- Legislation to enhance the competitiveness of UK financial services and unlock growth and investment across the UK was introduced to Parliament today (20th July).
- The Financial Services and Markets Bill repeals hundreds of pieces of EU retained law to enable a coherent, agile and internationally respected regime that works in the interests of the British people.
- Consumers will be protected through legislation safeguarding access to cash for generations to come and enabling the Payment Systems Regulator to direct banks to reimburse victims of Authorised Push Payment fraud.
Legislation to enhance the competitiveness of the UK financial services sector and unlock tens of billions of pounds of investment across the UK economy was introduced to Parliament today (Wednesday 20 July).
The Financial Services and Markets Bill repeals hundreds of pieces of EU retained law to deliver a comprehensive model of regulation for the UK – establishing a coherent, agile and internationally respected approach to financial services regulation that works in the interests of British people and businesses.
The Bill will implement the government’s vision for the sector that is open, green, technologically advanced and globally competitive – while maintaining high levels of consumer protection.
Chancellor of the Exchequer, Nadhim Zahawi said:
“Today is a landmark day for financial services in the UK.
“Through the introduction of this Bill, we are repealing hundreds of pieces of burdensome EU regulations and seizing on the benefits of Brexit to ensure the financial sector works in the interests of British people and businesses.”
The Bill implements the outcomes of the Future Regulatory Framework Review, giving the financial regulators greater responsibility for setting the requirements for UK financial services, and for the first time, a new secondary objective to promote the growth and competitiveness of the UK economy including the financial services sector. This will complement the regulators’ existing objectives of ensuring the safety and soundness of firms, protecting and enhancing the integrity of the UK financial system, promoting competition in the interests of consumers, and ensuring that consumers receive an appropriate degree of protection.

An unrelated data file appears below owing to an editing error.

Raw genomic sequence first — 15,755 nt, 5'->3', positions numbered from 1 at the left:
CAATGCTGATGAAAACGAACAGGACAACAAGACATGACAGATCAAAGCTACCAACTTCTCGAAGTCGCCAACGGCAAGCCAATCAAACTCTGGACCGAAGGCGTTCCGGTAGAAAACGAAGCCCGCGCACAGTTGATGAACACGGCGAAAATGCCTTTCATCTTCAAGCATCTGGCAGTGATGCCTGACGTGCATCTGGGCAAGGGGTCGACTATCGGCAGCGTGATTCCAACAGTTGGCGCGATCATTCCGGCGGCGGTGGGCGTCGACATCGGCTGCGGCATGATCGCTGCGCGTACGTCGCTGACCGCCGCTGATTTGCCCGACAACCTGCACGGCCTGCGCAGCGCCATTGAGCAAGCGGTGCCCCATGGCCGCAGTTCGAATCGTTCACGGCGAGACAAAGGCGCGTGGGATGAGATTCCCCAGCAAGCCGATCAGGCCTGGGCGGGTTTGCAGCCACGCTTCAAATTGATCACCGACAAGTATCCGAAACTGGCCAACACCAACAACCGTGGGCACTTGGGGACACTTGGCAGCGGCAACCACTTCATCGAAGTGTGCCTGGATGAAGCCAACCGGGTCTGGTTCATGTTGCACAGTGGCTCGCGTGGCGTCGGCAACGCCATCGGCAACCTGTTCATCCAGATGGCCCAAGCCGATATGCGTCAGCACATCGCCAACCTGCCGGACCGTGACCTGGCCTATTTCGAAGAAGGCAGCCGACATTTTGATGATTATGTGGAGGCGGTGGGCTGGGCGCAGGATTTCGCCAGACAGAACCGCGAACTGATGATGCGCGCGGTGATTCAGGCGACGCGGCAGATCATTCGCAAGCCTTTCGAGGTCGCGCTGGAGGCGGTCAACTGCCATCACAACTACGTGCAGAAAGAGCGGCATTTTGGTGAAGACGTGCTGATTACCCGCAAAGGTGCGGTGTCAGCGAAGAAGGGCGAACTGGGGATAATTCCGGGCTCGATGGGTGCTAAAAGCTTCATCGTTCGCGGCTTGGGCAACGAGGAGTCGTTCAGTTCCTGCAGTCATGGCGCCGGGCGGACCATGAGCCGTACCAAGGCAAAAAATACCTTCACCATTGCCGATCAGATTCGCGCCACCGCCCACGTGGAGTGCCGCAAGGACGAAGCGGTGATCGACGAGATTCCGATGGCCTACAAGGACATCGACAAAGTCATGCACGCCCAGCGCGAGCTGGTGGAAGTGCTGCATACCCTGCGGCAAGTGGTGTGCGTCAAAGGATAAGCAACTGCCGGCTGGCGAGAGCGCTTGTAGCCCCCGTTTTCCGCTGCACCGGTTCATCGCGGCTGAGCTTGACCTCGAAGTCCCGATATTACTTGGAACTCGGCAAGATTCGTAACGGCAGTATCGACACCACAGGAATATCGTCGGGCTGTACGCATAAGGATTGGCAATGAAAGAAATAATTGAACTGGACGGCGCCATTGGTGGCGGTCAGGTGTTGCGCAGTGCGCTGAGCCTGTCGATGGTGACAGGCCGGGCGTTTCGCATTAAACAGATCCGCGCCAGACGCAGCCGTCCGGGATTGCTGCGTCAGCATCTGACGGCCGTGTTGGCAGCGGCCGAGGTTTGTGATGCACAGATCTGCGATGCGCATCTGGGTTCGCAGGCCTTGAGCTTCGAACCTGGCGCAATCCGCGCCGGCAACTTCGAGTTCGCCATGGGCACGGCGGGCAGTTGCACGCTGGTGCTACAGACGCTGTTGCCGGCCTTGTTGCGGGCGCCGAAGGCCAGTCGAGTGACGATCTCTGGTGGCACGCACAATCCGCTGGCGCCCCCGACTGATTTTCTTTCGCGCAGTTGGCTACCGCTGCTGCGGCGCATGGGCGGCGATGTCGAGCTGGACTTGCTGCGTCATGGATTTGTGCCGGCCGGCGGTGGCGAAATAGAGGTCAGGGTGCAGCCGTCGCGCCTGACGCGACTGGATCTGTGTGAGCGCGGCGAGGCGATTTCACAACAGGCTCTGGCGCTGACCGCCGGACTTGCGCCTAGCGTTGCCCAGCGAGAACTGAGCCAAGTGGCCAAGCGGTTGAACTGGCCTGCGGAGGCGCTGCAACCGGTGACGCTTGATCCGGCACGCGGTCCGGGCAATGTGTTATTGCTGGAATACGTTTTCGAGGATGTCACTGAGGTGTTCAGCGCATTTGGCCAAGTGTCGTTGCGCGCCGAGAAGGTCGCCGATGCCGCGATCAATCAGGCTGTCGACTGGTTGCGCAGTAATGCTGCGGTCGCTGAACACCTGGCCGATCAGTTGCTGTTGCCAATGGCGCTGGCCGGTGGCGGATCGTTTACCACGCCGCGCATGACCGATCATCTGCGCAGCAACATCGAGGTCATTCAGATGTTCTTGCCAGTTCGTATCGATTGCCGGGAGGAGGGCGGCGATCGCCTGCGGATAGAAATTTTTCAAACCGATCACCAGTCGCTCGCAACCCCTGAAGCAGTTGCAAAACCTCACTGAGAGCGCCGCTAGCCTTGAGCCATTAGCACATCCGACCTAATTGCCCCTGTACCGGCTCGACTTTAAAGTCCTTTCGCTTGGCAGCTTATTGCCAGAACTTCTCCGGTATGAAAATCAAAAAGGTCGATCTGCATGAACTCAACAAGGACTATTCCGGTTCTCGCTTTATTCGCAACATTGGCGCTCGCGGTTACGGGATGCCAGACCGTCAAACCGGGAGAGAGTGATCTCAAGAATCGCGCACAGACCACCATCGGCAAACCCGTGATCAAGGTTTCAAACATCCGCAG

The Bill also includes enhanced mechanisms for engagement with stakeholders and accountability, scrutiny and oversight of the regulators by Parliament and the Treasury. This includes a new ‘rule review’ power which will enable the government to direct the regulators to review their rules where it is in the public interest.
To maintain the UK’s position as an international, open and competitive financial centre, the Bill will reform EU-derived legislation governing our capital markets, ensuring that our rulebook is fair, outcomes based and maintains high regulatory standards.
This includes removing the share trading obligation and double volume cap from MiFID II, which restrict how and where firms can execute trades, and granting the FCA new powers to enhance the transparency and effective function of markets.
The Bill will also give new powers to the government and regulators to better enable them to implement Mutual Recognition Agreements – which are agreements between two trading partners, designed to remove technical and regulatory barriers to trade.
To ensure the UK remains at the forefront of new technologies and innovations, the Bill will enable certain types of stablecoins to be regulated as a form of payment in the UK. In fostering these new innovations, the Bill will also enable the creation of Financial Markets Infrastructure Sandboxes – allowing firms to test the use of new technologies and practices in financial markets, increasing efficiency, transparency and resilience of new products.
As part of plans to ensure consumers are protected, the legislation includes measures that will safeguard access to cash for generations to come; powers to enable the Payments Systems Regulator to direct banks to reimburse victims of APP fraud; and establishes a new regulatory pathway for firms to be able to approve financial promotions, ensuring they better reflect FCA rules which state that promotions should be fair, clear, and not misleading.
As part of this approach, the government will ensure greater financial inclusion through powers enabling credit unions, which provide low-interest forms of credit, to offer a wider range of products to their members
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